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Pain sensation and injection techniques in maxillary dento-alveolar surgery procedures in children - a comparison between conventional and computerized injection techniques (The Wand (R))

Journal article
Authors Birgitta Jälevik
Gunilla Klingberg
Published in Swedish Dental Journal
Volume 38
Issue 2
Pages 67-+
ISSN 0347-9994
Publication year 2014
Published at Institute of Odontology
Pages 67-+
Language en
Keywords Computerized injection, pain control, maxillary surgery, BEHAVIOR MANAGEMENT PROBLEMS, TRADITIONAL SYRINGE, LOCAL-ANESTHESIA, PREVALENCE, DEVICE, SYSTEM, ANXIETY, FEAR, Dentistry, Oral Surgery & Medicine
Subject categories Dentistry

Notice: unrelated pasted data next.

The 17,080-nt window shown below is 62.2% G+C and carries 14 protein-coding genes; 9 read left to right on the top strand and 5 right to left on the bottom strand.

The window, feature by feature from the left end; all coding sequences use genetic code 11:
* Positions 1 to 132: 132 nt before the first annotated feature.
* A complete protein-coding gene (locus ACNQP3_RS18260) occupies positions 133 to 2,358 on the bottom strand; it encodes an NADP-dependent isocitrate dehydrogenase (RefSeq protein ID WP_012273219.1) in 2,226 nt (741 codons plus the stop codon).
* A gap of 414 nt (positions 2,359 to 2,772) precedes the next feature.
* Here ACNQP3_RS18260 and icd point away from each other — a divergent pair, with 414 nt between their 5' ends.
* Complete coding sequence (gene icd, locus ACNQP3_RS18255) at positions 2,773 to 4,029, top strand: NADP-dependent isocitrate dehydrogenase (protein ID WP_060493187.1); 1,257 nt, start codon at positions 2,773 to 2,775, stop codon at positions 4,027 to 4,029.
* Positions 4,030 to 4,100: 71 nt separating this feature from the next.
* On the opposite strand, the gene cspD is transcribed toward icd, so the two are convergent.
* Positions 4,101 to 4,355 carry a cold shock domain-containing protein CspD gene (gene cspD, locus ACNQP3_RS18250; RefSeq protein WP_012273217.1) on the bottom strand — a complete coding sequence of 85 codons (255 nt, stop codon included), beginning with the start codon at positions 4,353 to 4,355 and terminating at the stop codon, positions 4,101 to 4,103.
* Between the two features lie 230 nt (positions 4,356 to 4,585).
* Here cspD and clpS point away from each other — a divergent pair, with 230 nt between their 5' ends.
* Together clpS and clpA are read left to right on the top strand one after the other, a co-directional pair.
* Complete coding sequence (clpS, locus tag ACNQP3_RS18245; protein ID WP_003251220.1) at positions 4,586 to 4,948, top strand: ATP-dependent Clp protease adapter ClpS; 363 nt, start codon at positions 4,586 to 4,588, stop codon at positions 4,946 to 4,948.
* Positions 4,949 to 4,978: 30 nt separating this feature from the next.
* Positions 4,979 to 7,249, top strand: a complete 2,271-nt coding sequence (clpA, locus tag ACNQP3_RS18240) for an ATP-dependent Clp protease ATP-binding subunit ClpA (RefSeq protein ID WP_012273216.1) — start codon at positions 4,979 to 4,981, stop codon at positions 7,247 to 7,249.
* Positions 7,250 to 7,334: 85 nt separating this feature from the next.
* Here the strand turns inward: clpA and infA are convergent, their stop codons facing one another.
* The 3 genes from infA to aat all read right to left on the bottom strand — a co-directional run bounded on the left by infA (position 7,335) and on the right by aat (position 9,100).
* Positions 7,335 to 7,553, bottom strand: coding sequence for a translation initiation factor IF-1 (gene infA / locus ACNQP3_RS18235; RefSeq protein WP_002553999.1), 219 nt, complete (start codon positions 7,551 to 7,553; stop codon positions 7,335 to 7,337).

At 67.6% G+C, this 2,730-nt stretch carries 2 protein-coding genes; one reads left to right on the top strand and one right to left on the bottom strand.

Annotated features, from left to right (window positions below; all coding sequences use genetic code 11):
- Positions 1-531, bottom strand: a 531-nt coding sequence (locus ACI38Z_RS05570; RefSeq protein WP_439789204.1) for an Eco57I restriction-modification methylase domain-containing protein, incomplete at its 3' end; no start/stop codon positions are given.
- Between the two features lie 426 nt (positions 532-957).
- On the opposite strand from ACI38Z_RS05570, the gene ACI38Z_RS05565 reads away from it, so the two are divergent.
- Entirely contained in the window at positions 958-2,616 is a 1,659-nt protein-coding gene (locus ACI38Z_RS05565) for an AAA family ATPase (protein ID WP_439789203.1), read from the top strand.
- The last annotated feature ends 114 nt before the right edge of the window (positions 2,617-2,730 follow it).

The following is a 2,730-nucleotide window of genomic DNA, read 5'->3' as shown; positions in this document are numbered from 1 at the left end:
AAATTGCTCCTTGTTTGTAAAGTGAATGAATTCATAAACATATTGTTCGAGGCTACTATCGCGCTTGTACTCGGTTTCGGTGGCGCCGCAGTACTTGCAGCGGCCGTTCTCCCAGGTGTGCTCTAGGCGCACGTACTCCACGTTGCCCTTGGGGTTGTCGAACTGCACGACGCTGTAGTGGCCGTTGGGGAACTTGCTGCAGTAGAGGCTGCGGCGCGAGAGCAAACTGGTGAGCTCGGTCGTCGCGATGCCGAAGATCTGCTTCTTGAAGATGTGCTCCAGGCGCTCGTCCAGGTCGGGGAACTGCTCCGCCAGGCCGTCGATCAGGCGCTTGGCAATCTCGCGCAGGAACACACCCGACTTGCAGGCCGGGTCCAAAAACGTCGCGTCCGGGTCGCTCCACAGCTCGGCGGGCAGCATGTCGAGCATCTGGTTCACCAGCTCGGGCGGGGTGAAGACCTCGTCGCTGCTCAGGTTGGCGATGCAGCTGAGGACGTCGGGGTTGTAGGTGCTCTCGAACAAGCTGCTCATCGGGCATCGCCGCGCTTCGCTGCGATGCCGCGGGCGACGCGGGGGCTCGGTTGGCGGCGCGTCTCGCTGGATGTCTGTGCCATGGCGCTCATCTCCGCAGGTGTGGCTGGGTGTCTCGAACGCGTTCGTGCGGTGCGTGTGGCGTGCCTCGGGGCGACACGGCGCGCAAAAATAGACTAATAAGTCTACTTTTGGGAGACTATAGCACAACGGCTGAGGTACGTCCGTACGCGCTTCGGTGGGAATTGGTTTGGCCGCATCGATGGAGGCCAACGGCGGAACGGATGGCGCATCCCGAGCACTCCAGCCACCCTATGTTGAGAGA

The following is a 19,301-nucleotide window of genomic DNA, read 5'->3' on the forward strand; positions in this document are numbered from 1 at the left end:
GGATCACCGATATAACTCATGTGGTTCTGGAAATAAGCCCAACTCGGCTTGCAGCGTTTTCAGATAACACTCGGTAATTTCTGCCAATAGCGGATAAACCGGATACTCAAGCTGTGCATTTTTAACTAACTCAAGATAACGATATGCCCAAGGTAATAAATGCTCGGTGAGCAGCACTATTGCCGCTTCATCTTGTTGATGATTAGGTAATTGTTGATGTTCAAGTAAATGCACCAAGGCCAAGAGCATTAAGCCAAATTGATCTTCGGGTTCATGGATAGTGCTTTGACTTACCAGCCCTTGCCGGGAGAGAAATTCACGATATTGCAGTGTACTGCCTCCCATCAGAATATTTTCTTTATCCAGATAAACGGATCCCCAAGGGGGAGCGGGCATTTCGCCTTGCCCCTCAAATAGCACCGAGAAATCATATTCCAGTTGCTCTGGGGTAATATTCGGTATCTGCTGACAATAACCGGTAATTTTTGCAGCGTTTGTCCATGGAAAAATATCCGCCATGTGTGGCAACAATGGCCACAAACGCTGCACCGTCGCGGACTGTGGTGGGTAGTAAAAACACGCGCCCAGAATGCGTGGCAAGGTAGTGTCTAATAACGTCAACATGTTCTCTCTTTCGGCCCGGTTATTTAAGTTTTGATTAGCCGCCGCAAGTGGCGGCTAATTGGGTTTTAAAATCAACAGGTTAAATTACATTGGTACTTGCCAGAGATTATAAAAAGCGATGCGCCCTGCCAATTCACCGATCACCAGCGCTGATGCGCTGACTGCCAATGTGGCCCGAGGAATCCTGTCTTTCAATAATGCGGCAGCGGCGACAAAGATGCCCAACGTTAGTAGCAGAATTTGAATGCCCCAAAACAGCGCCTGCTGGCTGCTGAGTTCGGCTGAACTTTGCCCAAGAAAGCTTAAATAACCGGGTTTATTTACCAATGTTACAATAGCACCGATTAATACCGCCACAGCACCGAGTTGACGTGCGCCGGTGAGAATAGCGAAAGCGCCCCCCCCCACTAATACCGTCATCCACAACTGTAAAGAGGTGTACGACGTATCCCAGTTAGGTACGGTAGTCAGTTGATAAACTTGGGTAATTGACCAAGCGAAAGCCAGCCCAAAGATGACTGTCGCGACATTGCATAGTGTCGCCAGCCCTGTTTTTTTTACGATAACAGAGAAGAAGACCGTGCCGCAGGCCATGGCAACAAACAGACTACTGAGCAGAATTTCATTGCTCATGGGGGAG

Local anesthesia, especially palatal injection, is often associated with fear and anxiety. The aim was to compare the sensation of pain when using palatal block technique with computerized injection technique (CIT), to conventional infiltration technique with traditional syringe in surgical procedures involving the palate. Patients referred for bilateral minor maxillary surgical treatments were randomized for traditional infiltration anesthesia on one side and palatal block anesthesia with CIT on the other side. AMSA and P-ASA approaches were used with CIT. The sensation of pain was scored by the VAS scale. Twenty-eight patients were included in the study, whereof 17 (61%) were girls. The median age was 14.8 yrs. (12.6 - 17.8). Bilateral exposure of palatal impacted canines was the most common treatment. The injection pain was significantly lower, (p = 0.009), when using the CIT injection compared to conventional injection. However, with time-consuming surgery, additional CIT analgesic solution had to be injected in the buccal gingiva when suturing, in one fourth of the cases. Patients sedated with nitrous oxide seemed to benefit less from CIT. Computerized injection techniques, including P-ASA and AMSA approaches, reduces the sensation of pain when carrying out less time-consuming palatal dental surgery, especially in non-sedated teenagers.

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